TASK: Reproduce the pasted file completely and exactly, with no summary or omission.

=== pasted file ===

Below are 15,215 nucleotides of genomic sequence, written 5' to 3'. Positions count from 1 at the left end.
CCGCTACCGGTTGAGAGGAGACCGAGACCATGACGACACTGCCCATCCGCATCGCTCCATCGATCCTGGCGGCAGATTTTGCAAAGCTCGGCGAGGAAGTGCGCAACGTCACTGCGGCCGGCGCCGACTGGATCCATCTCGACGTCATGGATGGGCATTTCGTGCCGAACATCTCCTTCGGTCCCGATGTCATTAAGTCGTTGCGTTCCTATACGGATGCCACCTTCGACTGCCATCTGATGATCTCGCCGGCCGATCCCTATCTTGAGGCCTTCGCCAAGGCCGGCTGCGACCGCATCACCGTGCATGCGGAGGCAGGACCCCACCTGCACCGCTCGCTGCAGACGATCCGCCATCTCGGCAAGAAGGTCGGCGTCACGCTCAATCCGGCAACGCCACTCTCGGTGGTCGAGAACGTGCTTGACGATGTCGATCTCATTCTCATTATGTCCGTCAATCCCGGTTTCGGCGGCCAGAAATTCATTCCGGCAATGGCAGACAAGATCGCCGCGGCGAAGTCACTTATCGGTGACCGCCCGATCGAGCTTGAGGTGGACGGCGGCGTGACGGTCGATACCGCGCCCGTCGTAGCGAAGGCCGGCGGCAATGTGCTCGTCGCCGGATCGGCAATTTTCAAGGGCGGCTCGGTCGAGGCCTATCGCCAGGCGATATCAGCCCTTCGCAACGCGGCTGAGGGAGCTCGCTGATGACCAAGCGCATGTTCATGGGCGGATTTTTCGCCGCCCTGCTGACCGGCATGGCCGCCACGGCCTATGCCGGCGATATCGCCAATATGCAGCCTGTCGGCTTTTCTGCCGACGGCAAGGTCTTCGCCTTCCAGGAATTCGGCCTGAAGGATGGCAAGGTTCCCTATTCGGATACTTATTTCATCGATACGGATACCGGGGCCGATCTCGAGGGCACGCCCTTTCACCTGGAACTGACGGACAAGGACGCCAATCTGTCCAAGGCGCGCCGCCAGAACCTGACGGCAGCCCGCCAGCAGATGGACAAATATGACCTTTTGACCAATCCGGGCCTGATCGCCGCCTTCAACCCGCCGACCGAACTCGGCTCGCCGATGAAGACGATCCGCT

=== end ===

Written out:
Below are 15,215 nucleotides of genomic sequence, written 5' to 3'. Positions count from 1 at the left end.
CCGCTACCGGTTGAGAGGAGACCGAGACCATGACGACACTGCCCATCCGCATCGCTCCATCGATCCTGGCGGCAGATTTTGCAAAGCTCGGCGAGGAAGTGCGCAACGTCACTGCGGCCGGCGCCGACTGGATCCATCTCGACGTCATGGATGGGCATTTCGTGCCGAACATCTCCTTCGGTCCCGATGTCATTAAGTCGTTGCGTTCCTATACGGATGCCACCTTCGACTGCCATCTGATGATCTCGCCGGCCGATCCCTATCTTGAGGCCTTCGCCAAGGCCGGCTGCGACCGCATCACCGTGCATGCGGAGGCAGGACCCCACCTGCACCGCTCGCTGCAGACGATCCGCCATCTCGGCAAGAAGGTCGGCGTCACGCTCAATCCGGCAACGCCACTCTCGGTGGTCGAGAACGTGCTTGACGATGTCGATCTCATTCTCATTATGTCCGTCAATCCCGGTTTCGGCGGCCAGAAATTCATTCCGGCAATGGCAGACAAGATCGCCGCGGCGAAGTCACTTATCGGTGACCGCCCGATCGAGCTTGAGGTGGACGGCGGCGTGACGGTCGATACCGCGCCCGTCGTAGCGAAGGCCGGCGGCAATGTGCTCGTCGCCGGATCGGCAATTTTCAAGGGCGGCTCGGTCGAGGCCTATCGCCAGGCGATATCAGCCCTTCGCAACGCGGCTGAGGGAGCTCGCTGATGACCAAGCGCATGTTCATGGGCGGATTTTTCGCCGCCCTGCTGACCGGCATGGCCGCCACGGCCTATGCCGGCGATATCGCCAATATGCAGCCTGTCGGCTTTTCTGCCGACGGCAAGGTCTTCGCCTTCCAGGAATTCGGCCTGAAGGATGGCAAGGTTCCCTATTCGGATACTTATTTCATCGATACGGATACCGGGGCCGATCTCGAGGGCACGCCCTTTCACCTGGAACTGACGGACAAGGACGCCAATCTGTCCAAGGCGCGCCGCCAGAACCTGACGGCAGCCCGCCAGCAGATGGACAAATATGACCTTTTGACCAATCCGGGCCTGATCGCCGCCTTCAACCCGCCGACCGAACTCGGCTCGCCGATGAAGACGATCCGCT